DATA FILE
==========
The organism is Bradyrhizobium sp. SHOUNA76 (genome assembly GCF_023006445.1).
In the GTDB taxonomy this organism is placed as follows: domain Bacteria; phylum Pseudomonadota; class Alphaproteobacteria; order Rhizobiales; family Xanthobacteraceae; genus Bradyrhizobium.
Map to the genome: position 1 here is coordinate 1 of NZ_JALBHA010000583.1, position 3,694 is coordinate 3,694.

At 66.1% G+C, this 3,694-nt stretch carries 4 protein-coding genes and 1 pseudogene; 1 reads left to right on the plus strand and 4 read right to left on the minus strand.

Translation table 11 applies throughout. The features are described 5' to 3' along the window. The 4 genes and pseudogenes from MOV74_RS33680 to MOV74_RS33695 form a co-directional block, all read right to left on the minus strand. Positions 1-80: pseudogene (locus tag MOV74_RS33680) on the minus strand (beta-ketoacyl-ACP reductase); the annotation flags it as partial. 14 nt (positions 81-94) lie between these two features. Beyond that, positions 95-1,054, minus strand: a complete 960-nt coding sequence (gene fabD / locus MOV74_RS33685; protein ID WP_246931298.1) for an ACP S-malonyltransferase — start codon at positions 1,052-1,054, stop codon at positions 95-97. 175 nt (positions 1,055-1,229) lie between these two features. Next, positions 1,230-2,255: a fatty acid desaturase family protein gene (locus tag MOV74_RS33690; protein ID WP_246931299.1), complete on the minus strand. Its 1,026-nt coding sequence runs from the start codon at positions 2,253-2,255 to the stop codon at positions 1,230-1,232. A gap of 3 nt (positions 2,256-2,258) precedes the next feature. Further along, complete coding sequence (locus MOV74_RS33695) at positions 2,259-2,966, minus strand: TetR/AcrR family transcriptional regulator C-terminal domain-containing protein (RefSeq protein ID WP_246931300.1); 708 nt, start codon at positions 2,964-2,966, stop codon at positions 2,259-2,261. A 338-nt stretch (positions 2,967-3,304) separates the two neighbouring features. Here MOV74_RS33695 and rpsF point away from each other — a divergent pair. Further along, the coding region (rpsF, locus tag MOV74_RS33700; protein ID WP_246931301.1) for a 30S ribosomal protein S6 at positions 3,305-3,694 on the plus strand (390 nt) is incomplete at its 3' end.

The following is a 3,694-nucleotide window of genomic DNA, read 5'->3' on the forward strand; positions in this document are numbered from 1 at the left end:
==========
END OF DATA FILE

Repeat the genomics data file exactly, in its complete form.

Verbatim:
The organism is Bradyrhizobium sp. SHOUNA76 (genome assembly GCF_023006445.1).
In the GTDB taxonomy this organism is placed as follows: domain Bacteria; phylum Pseudomonadota; class Alphaproteobacteria; order Rhizobiales; family Xanthobacteraceae; genus Bradyrhizobium.
Map to the genome: position 1 here is coordinate 1 of NZ_JALBHA010000583.1, position 3,694 is coordinate 3,694.

At 66.1% G+C, this 3,694-nt stretch carries 4 protein-coding genes and 1 pseudogene; 1 reads left to right on the plus strand and 4 read right to left on the minus strand.

Translation table 11 applies throughout. The features are described 5' to 3' along the window. The 4 genes and pseudogenes from MOV74_RS33680 to MOV74_RS33695 form a co-directional block, all read right to left on the minus strand. Positions 1-80: pseudogene (locus tag MOV74_RS33680) on the minus strand (beta-ketoacyl-ACP reductase); the annotation flags it as partial. 14 nt (positions 81-94) lie between these two features. Beyond that, positions 95-1,054, minus strand: a complete 960-nt coding sequence (gene fabD / locus MOV74_RS33685; protein ID WP_246931298.1) for an ACP S-malonyltransferase — start codon at positions 1,052-1,054, stop codon at positions 95-97. 175 nt (positions 1,055-1,229) lie between these two features. Next, positions 1,230-2,255: a fatty acid desaturase family protein gene (locus tag MOV74_RS33690; protein ID WP_246931299.1), complete on the minus strand. Its 1,026-nt coding sequence runs from the start codon at positions 2,253-2,255 to the stop codon at positions 1,230-1,232. A gap of 3 nt (positions 2,256-2,258) precedes the next feature. Further along, complete coding sequence (locus MOV74_RS33695) at positions 2,259-2,966, minus strand: TetR/AcrR family transcriptional regulator C-terminal domain-containing protein (RefSeq protein ID WP_246931300.1); 708 nt, start codon at positions 2,964-2,966, stop codon at positions 2,259-2,261. A 338-nt stretch (positions 2,967-3,304) separates the two neighbouring features. Here MOV74_RS33695 and rpsF point away from each other — a divergent pair. Further along, the coding region (rpsF, locus tag MOV74_RS33700; protein ID WP_246931301.1) for a 30S ribosomal protein S6 at positions 3,305-3,694 on the plus strand (390 nt) is incomplete at its 3' end.

The following is a 3,694-nucleotide window of genomic DNA, read 5'->3' on the forward strand; positions in this document are numbered from 1 at the left end: